Do you have teenage children? You need to read this!

Did you know that it is a criminal offence to have consensual sex or any form of consensual sexual touching when one or both are under the age of 16 years?

  • Example 1: the boy is 16 ½ and the girl is 15 ½ – it is a criminal offence
  • Example 2: the girl is 16 ½ and the boy is 15 ½ – it is a criminal offence
  • Example 3: one is an adult and the other is under 16 years – it is a criminal offence
  • Example 4: both are under 16 years – it is a criminal offence

In this article I will deal with examples 1, 2 and 4 because they relate to ‘Young Persons’ in the Children’s Court, due to them being under 18 years of age.

In December 2018 a new law was introduced in NSW called ‘the similar age defence’. Essentially, provided the alleged ‘victim’ is at least 14 years old, if the ‘other’ teenager is within two years of the age of the victim that other teenager can rely on the ‘similar age defence’ and the prosecution would have to prove one of the following to convict that other:

  1. That the alleged victim was under 14 years of age; or
  2. That the age difference was more than two years.

Victoria, Tasmania, Western Australia and the Australian Capital Territory all have what is referred to as the “similar age” defence.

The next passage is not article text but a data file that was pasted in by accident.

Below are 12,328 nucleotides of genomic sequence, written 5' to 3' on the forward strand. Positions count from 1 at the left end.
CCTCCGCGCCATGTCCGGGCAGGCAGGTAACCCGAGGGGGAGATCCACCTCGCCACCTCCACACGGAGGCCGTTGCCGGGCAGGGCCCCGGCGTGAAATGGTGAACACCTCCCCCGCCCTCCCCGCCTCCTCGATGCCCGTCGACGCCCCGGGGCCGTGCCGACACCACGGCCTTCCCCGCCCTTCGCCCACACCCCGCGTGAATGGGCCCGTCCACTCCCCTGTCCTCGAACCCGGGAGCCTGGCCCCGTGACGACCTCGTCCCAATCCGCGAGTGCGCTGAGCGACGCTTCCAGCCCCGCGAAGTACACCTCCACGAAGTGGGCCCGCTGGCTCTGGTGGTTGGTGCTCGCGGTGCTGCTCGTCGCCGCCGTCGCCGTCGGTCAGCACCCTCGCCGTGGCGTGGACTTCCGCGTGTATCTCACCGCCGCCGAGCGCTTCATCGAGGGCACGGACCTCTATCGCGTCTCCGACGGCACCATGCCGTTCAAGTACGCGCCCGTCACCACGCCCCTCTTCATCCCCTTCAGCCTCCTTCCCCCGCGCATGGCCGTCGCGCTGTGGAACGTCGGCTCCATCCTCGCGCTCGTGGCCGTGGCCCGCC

Prior to the introduction of that law, if both teenagers were under 16 years of age and engaged in consensual sex, it was likely that the boy would be charged with a criminal offence, even if the boy was younger than the girl. Fortunately, the new law has changed things in that regard.

However, every parent should be aware that where their teenager is say 16 ½ years old and he/she has ‘sex’ with another teenager who is say, 14 years old, then clearly, as the age difference is more than two years, the 16 ½ years old will have committed a criminal offence.

Should consensual sex between teenagers be a criminal offence?

Many would say consensual sex between young teenagers, who are more likely than not, exploring their sexuality, should never amount to a criminal offence. Who is to say that the two years age will prevent any unfairness? What if, for example, the boy is 16 ½ years old and the girl a touch under 14 ½ years old but there is evidence to establish the girl was more emotionally mature than the boy, whether due to a cognitive impairment of the boy or not?

Food for Thought

An authority on what is just and reasonable (in context) may be gleaned, from the South African case of Teddy Bear Clinic for Abused Children v Minister for Justice and Constitutional Development [2013], where the Constitutional Court found that laws criminalising consensual sex between young people were unreasonable, and consequently, were unconstitutional; the Court held the laws unjustifiably violate the dignity and privacy of young people and are not in the best interests of the child (under the South African Constitution any limitation on these must be reasonable).

What are the consequences?

As a parent, you should be aware that any conviction for such an offence could result in your daughter or son being required to be listed on the Child Protection Register for a period of about 7 years or so, which involves a lot of restrictions and creates many obligations. Not to mention the potential impact on employment in the event of a finding of guilt.

If you require legal advice or representation in any legal matter, contact the team at Conditsis lawyers. We offer a free first consultation to review your case.

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